At the time. She’s awesome. And she kind of just took me to the company that she ended up going to momentum worldwide, and that’s experiential for anyone listening, who isn’t familiar, but it was such a good opportunity that she, her name is Abby. Abby bear. I’m going to say her name cause I’m probably gonna talk about her a lot, but she taught me strategy in a very traditional way.


Like, you know, the three CS five CS approach, um, But then there’s this other element of trying to think about the user experience. That’s very physical and going through a space. So you’re not just like filming something and putting out into the world. You have to think about how someone’s going to interact with it.


Also like depending on their mood, where they are, um, if it’s at an NBA game or if it’s at a Coachella music festival, like what’s the atmosphere, there are just these little nuances that. You’re not very used to, there’s a fruit fly, um, that you’re not very used to, uh, in strategy. So it was really interesting.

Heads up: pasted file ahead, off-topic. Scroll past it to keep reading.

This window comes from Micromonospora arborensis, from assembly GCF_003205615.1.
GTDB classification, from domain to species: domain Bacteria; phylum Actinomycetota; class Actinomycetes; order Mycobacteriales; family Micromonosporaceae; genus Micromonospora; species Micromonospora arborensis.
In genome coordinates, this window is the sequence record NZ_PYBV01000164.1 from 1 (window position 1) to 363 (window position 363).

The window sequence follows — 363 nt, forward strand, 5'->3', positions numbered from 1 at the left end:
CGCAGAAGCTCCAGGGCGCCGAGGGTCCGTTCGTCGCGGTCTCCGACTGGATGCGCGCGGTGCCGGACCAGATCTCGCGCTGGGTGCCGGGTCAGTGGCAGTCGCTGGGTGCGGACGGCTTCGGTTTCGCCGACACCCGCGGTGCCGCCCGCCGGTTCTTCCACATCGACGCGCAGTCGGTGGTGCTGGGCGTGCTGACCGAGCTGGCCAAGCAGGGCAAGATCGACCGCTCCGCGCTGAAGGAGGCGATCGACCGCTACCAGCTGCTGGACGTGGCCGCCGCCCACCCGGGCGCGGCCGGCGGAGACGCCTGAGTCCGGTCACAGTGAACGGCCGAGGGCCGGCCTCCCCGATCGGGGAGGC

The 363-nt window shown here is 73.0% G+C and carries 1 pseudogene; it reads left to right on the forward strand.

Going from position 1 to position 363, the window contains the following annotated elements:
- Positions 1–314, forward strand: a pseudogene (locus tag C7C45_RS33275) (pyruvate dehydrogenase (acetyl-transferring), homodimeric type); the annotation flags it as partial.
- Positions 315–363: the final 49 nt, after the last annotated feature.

I loved momentum. I say, I say momentum is like a first boyfriend where they were very sweet. You love them so much. Um, and you don’t fully appreciate what you have because you need to go see what else is out there. So I did leave after like two and a half years because I was like, okay, experientials great.


What else is going on? So I tried my hand at digital. I did a little bit of above the line work. I worked in fashion beauty, financial services, and I loved all the companies I worked for. I loved all the people I worked for. Um, but I just, it was kind of a process of learning what I didn’t like if you know what I mean.


I think I got a little paranoid, I didn’t want to build a millennial resume. I was really worried about like, looking like I had jumped too many places, but. I dunno in the end, it felt like a great thing. I learned so many different disciplines got to work on so many different accounts. I’m really grateful.